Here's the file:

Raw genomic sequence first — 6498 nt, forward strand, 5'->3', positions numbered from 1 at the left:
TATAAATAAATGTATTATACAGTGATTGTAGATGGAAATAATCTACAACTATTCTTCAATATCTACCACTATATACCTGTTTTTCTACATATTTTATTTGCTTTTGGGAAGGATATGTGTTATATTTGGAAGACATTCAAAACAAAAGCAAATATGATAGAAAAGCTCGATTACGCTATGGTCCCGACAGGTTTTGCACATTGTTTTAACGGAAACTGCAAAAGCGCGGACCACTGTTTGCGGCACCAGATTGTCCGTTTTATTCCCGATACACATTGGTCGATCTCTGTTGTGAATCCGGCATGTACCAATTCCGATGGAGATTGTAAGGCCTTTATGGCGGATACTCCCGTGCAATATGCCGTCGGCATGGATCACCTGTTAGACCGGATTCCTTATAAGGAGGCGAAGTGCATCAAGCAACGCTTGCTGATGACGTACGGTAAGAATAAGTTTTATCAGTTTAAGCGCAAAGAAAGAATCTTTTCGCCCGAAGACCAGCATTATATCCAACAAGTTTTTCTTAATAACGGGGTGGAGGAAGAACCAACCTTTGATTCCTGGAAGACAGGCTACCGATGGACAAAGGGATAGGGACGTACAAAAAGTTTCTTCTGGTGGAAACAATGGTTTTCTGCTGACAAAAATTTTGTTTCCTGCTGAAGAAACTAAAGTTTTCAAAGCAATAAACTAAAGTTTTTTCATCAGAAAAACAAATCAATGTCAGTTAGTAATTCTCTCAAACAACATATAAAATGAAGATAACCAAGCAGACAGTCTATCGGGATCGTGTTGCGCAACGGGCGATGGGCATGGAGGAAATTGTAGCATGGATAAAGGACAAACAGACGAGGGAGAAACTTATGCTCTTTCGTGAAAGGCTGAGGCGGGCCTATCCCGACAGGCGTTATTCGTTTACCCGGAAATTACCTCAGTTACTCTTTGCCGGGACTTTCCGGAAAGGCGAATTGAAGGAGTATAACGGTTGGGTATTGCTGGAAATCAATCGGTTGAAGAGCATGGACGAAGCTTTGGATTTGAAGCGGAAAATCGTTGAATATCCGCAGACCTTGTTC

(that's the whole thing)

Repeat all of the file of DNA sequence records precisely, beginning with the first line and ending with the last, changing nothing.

Raw genomic sequence first — 6498 nt, forward strand, 5'->3', positions numbered from 1 at the left:
TATAAATAAATGTATTATACAGTGATTGTAGATGGAAATAATCTACAACTATTCTTCAATATCTACCACTATATACCTGTTTTTCTACATATTTTATTTGCTTTTGGGAAGGATATGTGTTATATTTGGAAGACATTCAAAACAAAAGCAAATATGATAGAAAAGCTCGATTACGCTATGGTCCCGACAGGTTTTGCACATTGTTTTAACGGAAACTGCAAAAGCGCGGACCACTGTTTGCGGCACCAGATTGTCCGTTTTATTCCCGATACACATTGGTCGATCTCTGTTGTGAATCCGGCATGTACCAATTCCGATGGAGATTGTAAGGCCTTTATGGCGGATACTCCCGTGCAATATGCCGTCGGCATGGATCACCTGTTAGACCGGATTCCTTATAAGGAGGCGAAGTGCATCAAGCAACGCTTGCTGATGACGTACGGTAAGAATAAGTTTTATCAGTTTAAGCGCAAAGAAAGAATCTTTTCGCCCGAAGACCAGCATTATATCCAACAAGTTTTTCTTAATAACGGGGTGGAGGAAGAACCAACCTTTGATTCCTGGAAGACAGGCTACCGATGGACAAAGGGATAGGGACGTACAAAAAGTTTCTTCTGGTGGAAACAATGGTTTTCTGCTGACAAAAATTTTGTTTCCTGCTGAAGAAACTAAAGTTTTCAAAGCAATAAACTAAAGTTTTTTCATCAGAAAAACAAATCAATGTCAGTTAGTAATTCTCTCAAACAACATATAAAATGAAGATAACCAAGCAGACAGTCTATCGGGATCGTGTTGCGCAACGGGCGATGGGCATGGAGGAAATTGTAGCATGGATAAAGGACAAACAGACGAGGGAGAAACTTATGCTCTTTCGTGAAAGGCTGAGGCGGGCCTATCCCGACAGGCGTTATTCGTTTACCCGGAAATTACCTCAGTTACTCTTTGCCGGGACTTTCCGGAAAGGCGAATTGAAGGAGTATAACGGTTGGGTATTGCTGGAAATCAATCGGTTGAAGAGCATGGACGAAGCTTTGGATTTGAAGCGGAAAATCGTTGAATATCCGCAGACCTTGTTC